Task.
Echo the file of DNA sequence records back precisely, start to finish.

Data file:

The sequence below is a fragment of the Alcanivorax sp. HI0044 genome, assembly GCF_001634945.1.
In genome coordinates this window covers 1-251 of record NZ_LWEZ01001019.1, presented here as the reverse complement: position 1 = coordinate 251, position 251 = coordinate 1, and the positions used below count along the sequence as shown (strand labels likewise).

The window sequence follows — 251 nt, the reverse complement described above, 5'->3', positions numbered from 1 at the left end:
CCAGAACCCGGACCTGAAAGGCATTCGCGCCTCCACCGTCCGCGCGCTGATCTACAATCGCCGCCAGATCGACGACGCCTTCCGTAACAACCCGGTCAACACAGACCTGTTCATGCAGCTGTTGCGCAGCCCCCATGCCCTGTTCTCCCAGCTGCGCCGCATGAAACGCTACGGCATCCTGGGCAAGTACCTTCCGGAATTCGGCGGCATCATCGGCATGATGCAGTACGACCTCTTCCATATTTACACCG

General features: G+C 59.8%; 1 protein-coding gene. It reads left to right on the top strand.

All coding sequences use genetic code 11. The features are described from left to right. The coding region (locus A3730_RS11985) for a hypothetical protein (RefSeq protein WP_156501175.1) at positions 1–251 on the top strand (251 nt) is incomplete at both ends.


The sequence below is a fragment of the Alcanivorax sp. HI0044 genome, assembly GCF_001634945.1.
In genome coordinates this window covers 1-251 of record NZ_LWEZ01001019.1, presented here as the reverse complement: position 1 = coordinate 251, position 251 = coordinate 1, and the positions used below count along the sequence as shown (strand labels likewise).

The window sequence follows — 251 nt, the reverse complement described above, 5'->3', positions numbered from 1 at the left end:
CCAGAACCCGGACCTGAAAGGCATTCGCGCCTCCACCGTCCGCGCGCTGATCTACAATCGCCGCCAGATCGACGACGCCTTCCGTAACAACCCGGTCAACACAGACCTGTTCATGCAGCTGTTGCGCAGCCCCCATGCCCTGTTCTCCCAGCTGCGCCGCATGAAACGCTACGGCATCCTGGGCAAGTACCTTCCGGAATTCGGCGGCATCATCGGCATGATGCAGTACGACCTCTTCCATATTTACACCG

General features: G+C 59.8%; 1 protein-coding gene. It reads left to right on the top strand.

All coding sequences use genetic code 11. The features are described from left to right. The coding region (locus A3730_RS11985) for a hypothetical protein (RefSeq protein WP_156501175.1) at positions 1–251 on the top strand (251 nt) is incomplete at both ends.